What Is Going On With Unemployment Claims?

The U.S. Labor Department announced Thursday that 1.5 million American workers filed new unemployment claims last week, marking 27 consecutive weeks above a million ― a shocking streak.  Before this crisis, there had never been more than a million new unemployment claims in a single week, according to seasonally adjusted Labor Department data going back…

What Is Going On With Unemployment Claims?

The U.S. Labor Department announced Thursday that 1.5 million American workers filed new unemployment claims last week, marking 27 consecutive weeks above a million ― a shocking streak. 
Before this crisis, there had never been more than a million new unemployment claims in a single week, according to seasonally adjusted Labor Department data going back to 1967.
More people than usual are losing their jobs, and policymakers have left workers to fend for themselves while the coronavirus pandemic continues virtually unabated within the U.S. But experts say the claims data is not exactly right, and probably fewer than a million people actually got laid off in the traditional sense last week. 
“I do not think there actually are a million people losing their jobs every week now,” said Heidi Shierholz, a former Labor Department chief economist now with the liberal Economic Policy Institute. 
Shierholz said the claims number would be closer to half a million if it weren’t for recent policy changes allowing more people to qualify for benefits. That’s still well above the level weekly claims in recent years, which have hovered around 200,000.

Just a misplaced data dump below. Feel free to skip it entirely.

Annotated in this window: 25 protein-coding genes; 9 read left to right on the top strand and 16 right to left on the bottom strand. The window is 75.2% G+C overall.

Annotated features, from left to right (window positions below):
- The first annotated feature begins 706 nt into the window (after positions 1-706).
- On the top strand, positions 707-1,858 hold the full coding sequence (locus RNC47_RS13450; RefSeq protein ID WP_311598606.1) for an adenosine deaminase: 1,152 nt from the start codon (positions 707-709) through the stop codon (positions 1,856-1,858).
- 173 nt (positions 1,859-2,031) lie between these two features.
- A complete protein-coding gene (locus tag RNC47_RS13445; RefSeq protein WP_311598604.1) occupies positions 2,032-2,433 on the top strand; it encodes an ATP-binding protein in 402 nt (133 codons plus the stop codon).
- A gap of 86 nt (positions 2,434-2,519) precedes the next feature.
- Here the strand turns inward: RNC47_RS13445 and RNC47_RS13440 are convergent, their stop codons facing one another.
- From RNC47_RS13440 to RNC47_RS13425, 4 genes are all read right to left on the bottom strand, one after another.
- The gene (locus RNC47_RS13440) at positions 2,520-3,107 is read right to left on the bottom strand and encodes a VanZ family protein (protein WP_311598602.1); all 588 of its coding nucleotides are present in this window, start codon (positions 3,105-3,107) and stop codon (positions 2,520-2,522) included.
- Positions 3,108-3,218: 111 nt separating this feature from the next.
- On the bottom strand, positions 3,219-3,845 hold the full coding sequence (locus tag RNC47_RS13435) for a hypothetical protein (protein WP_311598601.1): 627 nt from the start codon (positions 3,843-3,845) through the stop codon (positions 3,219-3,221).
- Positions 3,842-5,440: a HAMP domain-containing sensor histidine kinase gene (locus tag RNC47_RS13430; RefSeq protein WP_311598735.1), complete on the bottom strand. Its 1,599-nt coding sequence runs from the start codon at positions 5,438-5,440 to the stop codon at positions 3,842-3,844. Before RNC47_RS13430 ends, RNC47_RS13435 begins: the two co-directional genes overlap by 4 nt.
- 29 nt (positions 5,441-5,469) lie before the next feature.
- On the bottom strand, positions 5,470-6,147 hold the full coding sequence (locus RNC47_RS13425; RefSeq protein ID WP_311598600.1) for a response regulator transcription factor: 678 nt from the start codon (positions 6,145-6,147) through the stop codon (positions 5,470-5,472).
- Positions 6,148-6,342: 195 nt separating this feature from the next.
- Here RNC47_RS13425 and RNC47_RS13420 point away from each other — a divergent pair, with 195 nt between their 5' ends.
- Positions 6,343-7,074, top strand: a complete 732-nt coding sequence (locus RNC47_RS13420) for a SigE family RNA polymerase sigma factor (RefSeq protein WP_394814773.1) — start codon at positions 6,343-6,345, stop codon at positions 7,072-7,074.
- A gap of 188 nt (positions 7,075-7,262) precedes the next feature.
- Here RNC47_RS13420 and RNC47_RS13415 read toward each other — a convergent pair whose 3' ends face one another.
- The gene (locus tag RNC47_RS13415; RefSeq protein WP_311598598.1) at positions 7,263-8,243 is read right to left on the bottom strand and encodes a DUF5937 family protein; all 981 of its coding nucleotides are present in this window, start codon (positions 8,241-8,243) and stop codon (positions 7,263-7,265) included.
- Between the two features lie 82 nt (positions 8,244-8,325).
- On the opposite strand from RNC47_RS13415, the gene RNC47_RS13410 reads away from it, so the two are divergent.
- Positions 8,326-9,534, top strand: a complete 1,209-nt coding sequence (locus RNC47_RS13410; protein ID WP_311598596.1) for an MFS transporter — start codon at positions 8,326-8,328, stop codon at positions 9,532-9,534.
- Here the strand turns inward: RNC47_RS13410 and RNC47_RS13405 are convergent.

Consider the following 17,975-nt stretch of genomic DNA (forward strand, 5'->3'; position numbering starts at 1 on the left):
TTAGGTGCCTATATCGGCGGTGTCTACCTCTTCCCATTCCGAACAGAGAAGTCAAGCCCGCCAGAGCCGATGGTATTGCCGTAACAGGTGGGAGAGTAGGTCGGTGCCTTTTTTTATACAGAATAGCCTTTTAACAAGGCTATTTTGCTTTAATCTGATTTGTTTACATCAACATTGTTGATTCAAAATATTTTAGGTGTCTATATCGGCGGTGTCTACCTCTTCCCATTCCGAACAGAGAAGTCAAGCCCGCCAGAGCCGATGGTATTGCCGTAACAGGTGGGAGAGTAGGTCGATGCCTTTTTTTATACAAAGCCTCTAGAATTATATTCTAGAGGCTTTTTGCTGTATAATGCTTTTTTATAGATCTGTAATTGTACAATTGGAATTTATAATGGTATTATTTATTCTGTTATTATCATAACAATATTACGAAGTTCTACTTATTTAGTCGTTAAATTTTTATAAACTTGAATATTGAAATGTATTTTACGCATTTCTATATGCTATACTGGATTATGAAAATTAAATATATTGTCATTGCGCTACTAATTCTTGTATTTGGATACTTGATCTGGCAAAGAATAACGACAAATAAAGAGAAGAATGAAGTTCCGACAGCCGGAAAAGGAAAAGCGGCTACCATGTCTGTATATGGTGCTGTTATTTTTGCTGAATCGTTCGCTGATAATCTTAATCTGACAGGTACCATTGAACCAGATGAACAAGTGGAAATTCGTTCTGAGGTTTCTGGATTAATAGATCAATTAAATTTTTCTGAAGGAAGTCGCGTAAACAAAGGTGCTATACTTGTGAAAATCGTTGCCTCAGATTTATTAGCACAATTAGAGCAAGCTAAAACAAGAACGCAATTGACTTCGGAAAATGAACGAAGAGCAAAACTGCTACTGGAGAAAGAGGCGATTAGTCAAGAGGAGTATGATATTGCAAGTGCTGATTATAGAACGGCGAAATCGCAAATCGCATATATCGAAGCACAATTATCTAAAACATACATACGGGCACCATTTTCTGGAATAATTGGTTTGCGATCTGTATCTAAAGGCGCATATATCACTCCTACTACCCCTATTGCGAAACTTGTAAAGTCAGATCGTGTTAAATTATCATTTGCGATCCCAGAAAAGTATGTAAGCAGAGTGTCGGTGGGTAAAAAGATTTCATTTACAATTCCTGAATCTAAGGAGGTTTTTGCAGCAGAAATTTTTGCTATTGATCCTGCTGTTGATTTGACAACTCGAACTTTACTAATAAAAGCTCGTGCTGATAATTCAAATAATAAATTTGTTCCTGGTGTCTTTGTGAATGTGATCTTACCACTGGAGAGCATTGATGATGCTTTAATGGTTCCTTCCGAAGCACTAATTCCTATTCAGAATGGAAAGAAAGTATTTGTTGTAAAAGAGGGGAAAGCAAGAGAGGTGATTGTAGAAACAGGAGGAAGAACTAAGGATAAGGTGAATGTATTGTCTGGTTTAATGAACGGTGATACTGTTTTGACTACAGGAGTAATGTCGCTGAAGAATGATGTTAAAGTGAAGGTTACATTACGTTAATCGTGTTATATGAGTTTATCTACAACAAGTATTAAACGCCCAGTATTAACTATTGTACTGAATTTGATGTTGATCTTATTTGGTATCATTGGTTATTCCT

Multiple millions of people lost their jobs each week in March and April as state and local governments ordered businesses to shut down to encourage social distancing and slow the spread of the coronavirus. The majority of those early layoff victims, however, expected to return to the jobs that laid them off ― another unprecedented feature of the coronavirus recession. 
James Dooley of Gig Harbor, Washington, for instance, lost his job driving a truck for a sand and gravel company due to the coronavirus shutdown in March. He started receiving unemployment benefits, along with the now-expired $600 federal supplement, but eagerly returned to work when they called him back a month later. 
“I was making more on unemployment than I was at work, but I need something to do,” Dooley, 48, said in an interview. “Even if you’re making more money, it’s not like I could go to the movies. It’s not like I could hang out with friends or anything.” 
Dooley said he lost that job, again, a month later because the company’s trucks broke down. He got another job driving for a subcontractor at a quarry, but said he lost
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